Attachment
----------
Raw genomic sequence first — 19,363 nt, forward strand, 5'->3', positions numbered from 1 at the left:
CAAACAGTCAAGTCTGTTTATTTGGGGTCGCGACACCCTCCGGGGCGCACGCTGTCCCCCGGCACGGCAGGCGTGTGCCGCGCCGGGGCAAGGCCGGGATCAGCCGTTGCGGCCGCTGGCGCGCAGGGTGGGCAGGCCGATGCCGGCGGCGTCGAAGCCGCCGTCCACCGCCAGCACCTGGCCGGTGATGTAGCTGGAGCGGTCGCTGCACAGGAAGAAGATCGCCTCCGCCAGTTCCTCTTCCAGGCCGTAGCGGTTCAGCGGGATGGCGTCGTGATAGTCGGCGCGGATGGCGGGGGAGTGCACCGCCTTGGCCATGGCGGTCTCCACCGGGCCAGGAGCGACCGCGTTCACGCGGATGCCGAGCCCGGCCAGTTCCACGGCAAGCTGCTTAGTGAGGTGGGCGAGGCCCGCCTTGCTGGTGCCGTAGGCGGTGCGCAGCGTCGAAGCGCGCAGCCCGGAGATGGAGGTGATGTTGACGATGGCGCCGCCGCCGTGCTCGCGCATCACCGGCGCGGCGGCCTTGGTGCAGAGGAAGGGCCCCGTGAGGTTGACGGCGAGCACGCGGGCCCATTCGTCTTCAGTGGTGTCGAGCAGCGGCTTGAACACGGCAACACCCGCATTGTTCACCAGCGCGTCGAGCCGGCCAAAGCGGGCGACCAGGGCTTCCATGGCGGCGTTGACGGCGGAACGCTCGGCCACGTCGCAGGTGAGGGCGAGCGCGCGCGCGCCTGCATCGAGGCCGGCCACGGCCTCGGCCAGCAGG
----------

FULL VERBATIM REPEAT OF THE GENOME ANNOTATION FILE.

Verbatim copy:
Raw genomic sequence first — 19,363 nt, forward strand, 5'->3', positions numbered from 1 at the left:
CAAACAGTCAAGTCTGTTTATTTGGGGTCGCGACACCCTCCGGGGCGCACGCTGTCCCCCGGCACGGCAGGCGTGTGCCGCGCCGGGGCAAGGCCGGGATCAGCCGTTGCGGCCGCTGGCGCGCAGGGTGGGCAGGCCGATGCCGGCGGCGTCGAAGCCGCCGTCCACCGCCAGCACCTGGCCGGTGATGTAGCTGGAGCGGTCGCTGCACAGGAAGAAGATCGCCTCCGCCAGTTCCTCTTCCAGGCCGTAGCGGTTCAGCGGGATGGCGTCGTGATAGTCGGCGCGGATGGCGGGGGAGTGCACCGCCTTGGCCATGGCGGTCTCCACCGGGCCAGGAGCGACCGCGTTCACGCGGATGCCGAGCCCGGCCAGTTCCACGGCAAGCTGCTTAGTGAGGTGGGCGAGGCCCGCCTTGCTGGTGCCGTAGGCGGTGCGCAGCGTCGAAGCGCGCAGCCCGGAGATGGAGGTGATGTTGACGATGGCGCCGCCGCCGTGCTCGCGCATCACCGGCGCGGCGGCCTTGGTGCAGAGGAAGGGCCCCGTGAGGTTGACGGCGAGCACGCGGGCCCATTCGTCTTCAGTGGTGTCGAGCAGCGGCTTGAACACGGCAACACCCGCATTGTTCACCAGCGCGTCGAGCCGGCCAAAGCGGGCGACCAGGGCTTCCATGGCGGCGTTGACGGCGGAACGCTCGGCCACGTCGCAGGTGAGGGCGAGCGCGCGCGCGCCTGCATCGAGGCCGGCCACGGCCTCGGCCAGCAGG